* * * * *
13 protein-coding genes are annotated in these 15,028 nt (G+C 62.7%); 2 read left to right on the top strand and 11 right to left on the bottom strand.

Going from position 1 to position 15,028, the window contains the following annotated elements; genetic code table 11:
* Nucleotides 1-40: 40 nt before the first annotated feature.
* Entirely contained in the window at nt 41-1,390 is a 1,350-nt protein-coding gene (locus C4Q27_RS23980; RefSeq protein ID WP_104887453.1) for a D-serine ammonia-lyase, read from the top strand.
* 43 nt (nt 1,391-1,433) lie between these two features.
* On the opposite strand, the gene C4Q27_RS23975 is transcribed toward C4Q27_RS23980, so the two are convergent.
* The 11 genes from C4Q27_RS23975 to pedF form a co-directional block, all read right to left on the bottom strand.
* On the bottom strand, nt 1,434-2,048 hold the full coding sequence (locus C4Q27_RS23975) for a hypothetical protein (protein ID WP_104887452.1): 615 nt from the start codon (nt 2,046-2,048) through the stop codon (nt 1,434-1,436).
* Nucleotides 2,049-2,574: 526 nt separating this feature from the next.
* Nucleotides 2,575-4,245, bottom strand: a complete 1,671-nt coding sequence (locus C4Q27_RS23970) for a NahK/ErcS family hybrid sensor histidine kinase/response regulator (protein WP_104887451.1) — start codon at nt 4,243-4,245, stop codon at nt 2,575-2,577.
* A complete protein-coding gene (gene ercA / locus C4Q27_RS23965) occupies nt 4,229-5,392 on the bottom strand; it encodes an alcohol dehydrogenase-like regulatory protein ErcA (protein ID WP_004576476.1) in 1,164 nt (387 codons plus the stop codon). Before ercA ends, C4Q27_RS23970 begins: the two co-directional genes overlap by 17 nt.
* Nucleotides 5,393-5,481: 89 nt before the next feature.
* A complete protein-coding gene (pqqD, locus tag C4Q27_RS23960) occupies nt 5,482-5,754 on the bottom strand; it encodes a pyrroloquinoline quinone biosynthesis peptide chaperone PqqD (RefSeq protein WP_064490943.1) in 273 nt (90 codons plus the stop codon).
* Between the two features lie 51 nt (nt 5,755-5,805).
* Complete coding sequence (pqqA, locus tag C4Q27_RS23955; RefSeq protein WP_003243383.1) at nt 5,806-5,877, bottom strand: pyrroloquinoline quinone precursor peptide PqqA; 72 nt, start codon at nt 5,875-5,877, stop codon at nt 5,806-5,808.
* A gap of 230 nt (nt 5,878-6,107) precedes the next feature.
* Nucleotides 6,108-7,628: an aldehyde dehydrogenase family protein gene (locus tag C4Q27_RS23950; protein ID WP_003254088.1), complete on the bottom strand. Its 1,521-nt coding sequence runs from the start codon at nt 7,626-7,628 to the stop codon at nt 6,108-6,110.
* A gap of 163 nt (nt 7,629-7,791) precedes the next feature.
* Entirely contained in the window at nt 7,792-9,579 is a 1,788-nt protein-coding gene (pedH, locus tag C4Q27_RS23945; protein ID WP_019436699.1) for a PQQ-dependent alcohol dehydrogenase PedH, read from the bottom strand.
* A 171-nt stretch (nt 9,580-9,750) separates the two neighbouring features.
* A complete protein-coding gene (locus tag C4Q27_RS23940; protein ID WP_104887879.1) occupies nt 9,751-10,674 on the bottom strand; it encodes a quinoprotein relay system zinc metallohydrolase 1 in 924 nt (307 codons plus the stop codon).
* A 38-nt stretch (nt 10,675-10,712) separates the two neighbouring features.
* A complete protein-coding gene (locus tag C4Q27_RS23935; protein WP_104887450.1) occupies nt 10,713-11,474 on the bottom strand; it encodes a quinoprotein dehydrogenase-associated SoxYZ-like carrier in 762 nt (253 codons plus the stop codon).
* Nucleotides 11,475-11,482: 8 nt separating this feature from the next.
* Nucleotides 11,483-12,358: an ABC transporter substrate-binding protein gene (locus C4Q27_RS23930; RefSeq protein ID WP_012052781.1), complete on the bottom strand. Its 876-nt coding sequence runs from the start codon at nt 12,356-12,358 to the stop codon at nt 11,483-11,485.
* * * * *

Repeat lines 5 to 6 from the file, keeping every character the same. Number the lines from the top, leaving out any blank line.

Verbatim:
* 43 nt (nt 1,391-1,433) lie between these two features.
* On the opposite strand, the gene C4Q27_RS23975 is transcribed toward C4Q27_RS23980, so the two are convergent.